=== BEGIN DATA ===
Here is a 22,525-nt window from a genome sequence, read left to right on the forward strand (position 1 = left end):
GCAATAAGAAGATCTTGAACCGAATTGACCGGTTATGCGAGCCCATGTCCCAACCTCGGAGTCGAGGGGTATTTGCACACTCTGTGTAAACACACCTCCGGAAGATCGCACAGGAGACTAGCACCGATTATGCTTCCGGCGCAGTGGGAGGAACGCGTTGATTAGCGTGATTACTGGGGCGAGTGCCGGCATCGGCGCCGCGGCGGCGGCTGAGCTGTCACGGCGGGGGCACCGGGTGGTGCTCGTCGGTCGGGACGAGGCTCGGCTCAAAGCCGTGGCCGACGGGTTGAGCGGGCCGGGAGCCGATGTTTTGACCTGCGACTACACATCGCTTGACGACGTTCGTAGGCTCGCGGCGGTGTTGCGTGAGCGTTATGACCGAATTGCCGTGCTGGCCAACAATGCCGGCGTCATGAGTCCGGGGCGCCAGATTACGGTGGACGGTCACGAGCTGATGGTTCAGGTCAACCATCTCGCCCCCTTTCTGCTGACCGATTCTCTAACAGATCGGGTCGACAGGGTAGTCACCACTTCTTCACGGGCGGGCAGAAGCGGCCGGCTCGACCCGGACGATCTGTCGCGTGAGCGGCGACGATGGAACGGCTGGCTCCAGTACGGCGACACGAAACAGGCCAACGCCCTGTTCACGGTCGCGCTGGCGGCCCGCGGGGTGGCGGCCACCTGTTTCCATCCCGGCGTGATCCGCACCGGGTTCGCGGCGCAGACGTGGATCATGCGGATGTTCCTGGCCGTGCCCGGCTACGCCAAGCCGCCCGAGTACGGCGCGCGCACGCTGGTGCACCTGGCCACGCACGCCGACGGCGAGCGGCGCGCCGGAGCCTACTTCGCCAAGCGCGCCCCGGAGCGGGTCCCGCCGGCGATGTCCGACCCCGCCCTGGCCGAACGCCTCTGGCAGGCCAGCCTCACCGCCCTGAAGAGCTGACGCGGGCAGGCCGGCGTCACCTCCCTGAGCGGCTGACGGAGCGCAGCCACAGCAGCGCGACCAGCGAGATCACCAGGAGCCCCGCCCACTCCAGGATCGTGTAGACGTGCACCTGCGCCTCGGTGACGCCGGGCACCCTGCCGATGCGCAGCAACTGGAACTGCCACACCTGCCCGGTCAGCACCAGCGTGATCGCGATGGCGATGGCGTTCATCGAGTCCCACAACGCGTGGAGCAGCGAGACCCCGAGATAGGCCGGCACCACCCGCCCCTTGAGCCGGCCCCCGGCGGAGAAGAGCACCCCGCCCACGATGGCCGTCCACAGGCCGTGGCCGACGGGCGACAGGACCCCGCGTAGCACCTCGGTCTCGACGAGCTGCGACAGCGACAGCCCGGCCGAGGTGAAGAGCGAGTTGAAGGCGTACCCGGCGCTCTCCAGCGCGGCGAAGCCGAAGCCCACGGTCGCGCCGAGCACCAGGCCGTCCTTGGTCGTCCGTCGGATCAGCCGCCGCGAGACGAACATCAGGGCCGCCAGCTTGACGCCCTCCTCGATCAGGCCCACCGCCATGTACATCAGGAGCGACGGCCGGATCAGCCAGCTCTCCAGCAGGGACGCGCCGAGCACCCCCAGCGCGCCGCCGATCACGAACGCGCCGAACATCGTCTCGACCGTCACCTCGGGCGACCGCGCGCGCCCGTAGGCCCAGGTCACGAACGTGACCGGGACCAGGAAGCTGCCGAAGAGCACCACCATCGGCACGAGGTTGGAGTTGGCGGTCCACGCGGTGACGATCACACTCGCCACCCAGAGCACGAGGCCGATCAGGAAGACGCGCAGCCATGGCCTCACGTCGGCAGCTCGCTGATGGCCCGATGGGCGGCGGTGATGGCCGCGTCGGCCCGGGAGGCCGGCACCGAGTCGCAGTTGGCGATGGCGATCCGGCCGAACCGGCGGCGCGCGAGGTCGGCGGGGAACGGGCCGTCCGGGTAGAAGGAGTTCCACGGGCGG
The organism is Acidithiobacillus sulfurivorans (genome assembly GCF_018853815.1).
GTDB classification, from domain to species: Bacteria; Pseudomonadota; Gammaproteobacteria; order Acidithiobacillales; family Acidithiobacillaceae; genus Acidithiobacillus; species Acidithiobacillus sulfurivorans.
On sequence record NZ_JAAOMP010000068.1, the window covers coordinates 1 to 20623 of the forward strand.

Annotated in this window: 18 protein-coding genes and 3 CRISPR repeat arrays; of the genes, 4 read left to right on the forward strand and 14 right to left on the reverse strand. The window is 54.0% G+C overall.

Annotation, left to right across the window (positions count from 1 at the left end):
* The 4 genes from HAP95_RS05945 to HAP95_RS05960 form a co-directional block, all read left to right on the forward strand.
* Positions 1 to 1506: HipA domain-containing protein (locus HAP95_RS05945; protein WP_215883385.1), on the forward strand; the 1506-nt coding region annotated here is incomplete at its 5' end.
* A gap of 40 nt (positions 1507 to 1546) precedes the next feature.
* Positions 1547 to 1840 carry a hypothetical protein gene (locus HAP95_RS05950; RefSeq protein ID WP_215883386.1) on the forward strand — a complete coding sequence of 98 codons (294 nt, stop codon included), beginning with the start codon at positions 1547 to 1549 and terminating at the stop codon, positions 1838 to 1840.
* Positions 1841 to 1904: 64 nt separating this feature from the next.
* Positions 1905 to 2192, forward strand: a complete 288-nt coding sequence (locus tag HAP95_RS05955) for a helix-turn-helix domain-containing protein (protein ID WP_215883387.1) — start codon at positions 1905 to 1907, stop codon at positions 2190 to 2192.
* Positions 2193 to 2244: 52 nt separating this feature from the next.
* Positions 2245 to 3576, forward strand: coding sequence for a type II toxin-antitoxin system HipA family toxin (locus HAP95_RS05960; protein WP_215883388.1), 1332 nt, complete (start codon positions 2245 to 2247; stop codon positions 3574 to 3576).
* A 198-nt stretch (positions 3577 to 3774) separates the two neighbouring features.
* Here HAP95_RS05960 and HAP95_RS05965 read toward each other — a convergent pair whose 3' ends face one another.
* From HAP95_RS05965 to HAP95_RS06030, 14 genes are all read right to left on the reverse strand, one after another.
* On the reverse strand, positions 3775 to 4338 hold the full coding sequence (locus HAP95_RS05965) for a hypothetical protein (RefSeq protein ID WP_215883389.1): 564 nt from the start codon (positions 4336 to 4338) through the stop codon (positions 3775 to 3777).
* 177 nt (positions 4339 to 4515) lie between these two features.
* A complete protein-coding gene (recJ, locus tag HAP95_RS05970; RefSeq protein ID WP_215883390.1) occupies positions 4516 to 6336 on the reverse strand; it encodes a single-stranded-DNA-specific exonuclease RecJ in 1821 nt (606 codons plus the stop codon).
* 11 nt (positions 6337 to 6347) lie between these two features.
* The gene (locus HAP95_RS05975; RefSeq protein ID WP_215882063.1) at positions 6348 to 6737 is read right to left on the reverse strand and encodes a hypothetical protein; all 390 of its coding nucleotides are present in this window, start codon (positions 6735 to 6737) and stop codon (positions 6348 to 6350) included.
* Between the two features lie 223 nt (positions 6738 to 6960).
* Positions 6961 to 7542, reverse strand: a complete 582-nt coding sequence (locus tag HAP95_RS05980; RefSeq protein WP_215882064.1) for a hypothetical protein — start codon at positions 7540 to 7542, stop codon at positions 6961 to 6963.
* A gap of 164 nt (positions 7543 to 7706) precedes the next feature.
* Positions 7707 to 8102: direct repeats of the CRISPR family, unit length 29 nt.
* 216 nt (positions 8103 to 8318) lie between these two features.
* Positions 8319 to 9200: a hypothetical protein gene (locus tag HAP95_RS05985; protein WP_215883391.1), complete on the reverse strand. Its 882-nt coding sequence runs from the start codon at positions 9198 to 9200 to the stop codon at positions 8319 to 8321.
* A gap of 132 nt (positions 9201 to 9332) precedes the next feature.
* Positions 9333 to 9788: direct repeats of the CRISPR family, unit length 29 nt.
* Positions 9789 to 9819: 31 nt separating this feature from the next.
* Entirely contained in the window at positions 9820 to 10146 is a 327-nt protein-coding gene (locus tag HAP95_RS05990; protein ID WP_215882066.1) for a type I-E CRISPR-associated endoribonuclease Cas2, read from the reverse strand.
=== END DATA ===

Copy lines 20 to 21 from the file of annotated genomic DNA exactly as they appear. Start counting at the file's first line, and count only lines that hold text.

* 177 nt (positions 4339 to 4515) lie between these two features.
* A complete protein-coding gene (recJ, locus tag HAP95_RS05970; RefSeq protein ID WP_215883390.1) occupies positions 4516 to 6336 on the reverse strand; it encodes a single-stranded-DNA-specific exonuclease RecJ in 1821 nt (606 codons plus the stop codon).